I personally don't agree, because I see 'rationality' as an algorithmic tool, and that algorithm doesn't rely on true indeterminism to be effective. I don't think indeterminism does, or even can, add anything of value to human existence (I accept the very real possibility that we are in fact in a somewhat-indeterministic universe). In the same way that one knife may be sharper than another one, and thus better at cutting - even in a deterministic world - one mind may be more rational than another one, and therefore better at... whatever rationality is good for. Decreasing our chances of being terribly wrong? I don't know.


No kind of determinism is a plausible assumption in the context of human decision-making.

There is nothing "rational" and no concept of "alternative" in determinism.

  • If so, then why is the fact that determinism implies an absence of rationality not a sufficient reason to reject it? Why don't all scholars deny it? Jan 7 at 13:56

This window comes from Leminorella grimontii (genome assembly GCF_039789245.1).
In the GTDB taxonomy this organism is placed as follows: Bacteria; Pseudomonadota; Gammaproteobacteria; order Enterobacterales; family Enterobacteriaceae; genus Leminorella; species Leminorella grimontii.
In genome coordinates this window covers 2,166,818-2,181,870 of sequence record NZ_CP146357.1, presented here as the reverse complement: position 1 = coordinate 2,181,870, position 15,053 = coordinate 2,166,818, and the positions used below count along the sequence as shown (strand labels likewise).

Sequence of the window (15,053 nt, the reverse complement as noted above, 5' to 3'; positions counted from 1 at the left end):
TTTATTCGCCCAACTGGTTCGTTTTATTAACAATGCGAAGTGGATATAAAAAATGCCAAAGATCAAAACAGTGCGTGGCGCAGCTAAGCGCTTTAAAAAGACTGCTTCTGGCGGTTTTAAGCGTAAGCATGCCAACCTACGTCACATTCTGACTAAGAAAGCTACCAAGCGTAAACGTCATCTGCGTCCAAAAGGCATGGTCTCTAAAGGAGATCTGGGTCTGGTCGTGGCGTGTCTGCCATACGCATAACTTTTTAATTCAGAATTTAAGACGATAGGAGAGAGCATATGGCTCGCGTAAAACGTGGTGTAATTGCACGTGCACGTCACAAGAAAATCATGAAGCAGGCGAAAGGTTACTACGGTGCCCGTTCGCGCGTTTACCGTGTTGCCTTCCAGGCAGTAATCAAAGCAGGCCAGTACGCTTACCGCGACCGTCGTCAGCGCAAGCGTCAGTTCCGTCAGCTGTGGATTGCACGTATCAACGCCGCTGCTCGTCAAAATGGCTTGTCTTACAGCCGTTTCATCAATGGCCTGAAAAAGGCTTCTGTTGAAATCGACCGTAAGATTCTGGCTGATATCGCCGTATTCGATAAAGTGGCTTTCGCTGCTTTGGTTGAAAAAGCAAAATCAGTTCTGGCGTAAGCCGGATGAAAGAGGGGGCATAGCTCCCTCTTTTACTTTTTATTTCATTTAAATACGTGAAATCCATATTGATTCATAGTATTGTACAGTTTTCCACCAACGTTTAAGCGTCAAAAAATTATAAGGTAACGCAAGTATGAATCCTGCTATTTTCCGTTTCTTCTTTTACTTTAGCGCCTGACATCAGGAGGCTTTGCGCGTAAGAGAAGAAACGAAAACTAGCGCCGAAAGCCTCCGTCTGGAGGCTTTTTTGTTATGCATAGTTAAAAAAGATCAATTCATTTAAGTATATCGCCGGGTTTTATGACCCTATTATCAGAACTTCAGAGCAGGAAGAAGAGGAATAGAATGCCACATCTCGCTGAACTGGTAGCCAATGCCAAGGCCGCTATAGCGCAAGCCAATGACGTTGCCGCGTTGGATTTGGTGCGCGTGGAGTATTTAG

• @AromaticInternal624 Determinism is not something you could accept or deny. Determinism is only a theoretical idea of an imaginary system, not a claim or a theory about reality. Jan 7 at 14:34
  • There are different definitions of determinism Determinism is... the theory that all events in the universe are completely caused by prior events… [Source] (researchgate.net/publication/352661459_Determinism) the claim that every event in the universe is determined [Source] (pressbooks.online.ucf.edu/introductiontophilosophy/chapter/…) You see, the argument from reason has followers and opponents. So could you please refer to the sources where it is written that if determinism is true, there is no rationality? Jan 7 at 17:10
  • @AromaticInternal624 Determinism is neither true nor false. Determinism is not a truth claim or a theory. Your sources are wrong about that. The former describes conditions known to be different from reality. The latter one is a tautology of a sort, it doesn't tell us what "determined" means. Determined by what? Jan 7 at 17:23